With apps like Doctor on Demand and NowClinic, senior residents can connect with a healthcare practitioner face-to-face through a mobile device, instead of depending on a ride to the clinic.
Multigenerational housing isn’t just for college students or low-income seniors.
More families are living under one roof – millennials returning home to pay off student loans and grandma or grandpa need more assistance so they move in, too.
One big happy family as they say.
Builders are capitalizing on the multi-generational trend by designing homes featuring shared space, but also with separate living areas and private entrances.
Miami-based homebuilder Lennar has made a big push into multigenerational space with its NextGen line of homes as has Palm Beach County-based Kotler Homes.
Statistics show that a record of 57 million Americans, or 18.8 percent of the population, lived in multigenerational family households in 2012.
Historically, older Americans were the ones most likely to live in multigenerational households, but younger adults are now surpassing them.
RISE NEWS is a grassroots journalism news organization that is working to change the way young people become informed and engaged in the world. You can write for us.
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By Staff Report
Updated: (The original version of this story said that Apeiron at The Jockey Club would be only 40 stories high. In fact, it will be 45 stories high.
Apeiron at The Jockey Club, a planned 45 story luxury tower has just been given an important go ahead, paving the way for the long awaited development to be built.
According to Curbed Miami, the Biscayne Shores Community Council voted 5-0 to approve the project.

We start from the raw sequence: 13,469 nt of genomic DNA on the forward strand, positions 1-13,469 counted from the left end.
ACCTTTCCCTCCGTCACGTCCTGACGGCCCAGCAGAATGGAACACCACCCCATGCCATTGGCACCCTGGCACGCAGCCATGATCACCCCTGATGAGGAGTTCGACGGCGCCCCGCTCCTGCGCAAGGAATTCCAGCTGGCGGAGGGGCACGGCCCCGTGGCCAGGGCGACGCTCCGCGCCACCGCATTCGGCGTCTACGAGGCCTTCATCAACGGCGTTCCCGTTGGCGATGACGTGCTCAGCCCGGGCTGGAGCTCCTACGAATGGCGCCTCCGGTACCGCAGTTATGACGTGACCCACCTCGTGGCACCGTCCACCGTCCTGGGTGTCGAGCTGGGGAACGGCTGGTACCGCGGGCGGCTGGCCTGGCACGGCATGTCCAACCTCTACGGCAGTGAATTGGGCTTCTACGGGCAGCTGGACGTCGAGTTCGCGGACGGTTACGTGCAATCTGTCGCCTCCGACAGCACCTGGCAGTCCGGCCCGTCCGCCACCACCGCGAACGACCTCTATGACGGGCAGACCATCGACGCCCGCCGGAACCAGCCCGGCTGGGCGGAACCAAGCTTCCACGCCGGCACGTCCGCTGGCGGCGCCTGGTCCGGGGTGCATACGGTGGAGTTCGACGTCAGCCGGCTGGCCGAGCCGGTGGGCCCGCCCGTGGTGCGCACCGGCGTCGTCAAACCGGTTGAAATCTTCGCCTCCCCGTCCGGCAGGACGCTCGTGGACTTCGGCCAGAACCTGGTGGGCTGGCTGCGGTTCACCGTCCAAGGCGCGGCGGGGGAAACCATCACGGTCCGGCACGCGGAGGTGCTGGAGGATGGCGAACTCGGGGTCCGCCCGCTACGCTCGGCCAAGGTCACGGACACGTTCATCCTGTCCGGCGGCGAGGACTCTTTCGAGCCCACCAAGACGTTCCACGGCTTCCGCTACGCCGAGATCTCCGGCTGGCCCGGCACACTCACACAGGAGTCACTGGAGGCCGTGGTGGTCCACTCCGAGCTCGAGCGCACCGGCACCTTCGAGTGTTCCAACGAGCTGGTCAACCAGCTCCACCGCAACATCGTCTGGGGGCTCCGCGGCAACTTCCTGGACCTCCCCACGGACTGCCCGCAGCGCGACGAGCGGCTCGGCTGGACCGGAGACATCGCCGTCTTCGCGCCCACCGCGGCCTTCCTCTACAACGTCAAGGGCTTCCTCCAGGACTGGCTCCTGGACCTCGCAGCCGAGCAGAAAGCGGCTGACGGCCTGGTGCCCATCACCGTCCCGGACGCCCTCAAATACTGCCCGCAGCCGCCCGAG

While coming in at an impressive 45 stories, it will include 120 residences, a 90-room boutique hotel, a five-acre health and wellness facility, a deep-water marina, and several upgrades to the preexisting Jockey Club site according to Curbed Miami.
The official address for the site is 11111 Biscayne Boulevard.
It is being designed by the Pritzker Prize-winning architect Rafael Moneo.
Apeiron at the Jockey Club is Moneo’s first South Florida project.
It will still need additional approvals before construction can begin.
Sales are expected to open in 2018.
According to The Real Deal Miami, the project has been bogged down in litigation over the past few years because of disagreements over whether the developers of Apeiron at the Jockey Club had the right to build on the land.
The Jockey Club currently consists of three buildings built between 1971 and 1982.
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Talk about bad PR.
The man tasked with helping Chipotle rebrand its image after a disastrous year has turned himself in after being charged with cocaine possession.
According to the AP, Mark Crumpacker was arrested on seven counts of possession of a controlled substance in New York.
The arrest comes after Crumpacker was outed in a New York Daily News report as one of 18 customers of a cocaine ring in the state.
“We made this decision in order to remain focused on the operation of our business, and to allow Mark to focus on these personal matters,” Chipotle said in a statement after the arrest.
According to the AP, Crumpacker was released on $4,500 cash bail. His next court date is in September.
Crumpacker made over $4 million last year in his position as the “chief creative and development officer” at the company.
The indictment in the case alleges that Crumpacker purchased cocaine multiple times during the time he was helping steer the burrito fast casual giant through a crisis after an E. coli outbreak last year.
Be sure to get some extra guac for ole Crumpacker the next time you go to Chipotle. Poor guy may need it.
RISE NEWS is a grassroots journalism news organization that is working to change the way young people become informed and engaged in public affairs. You can write for us.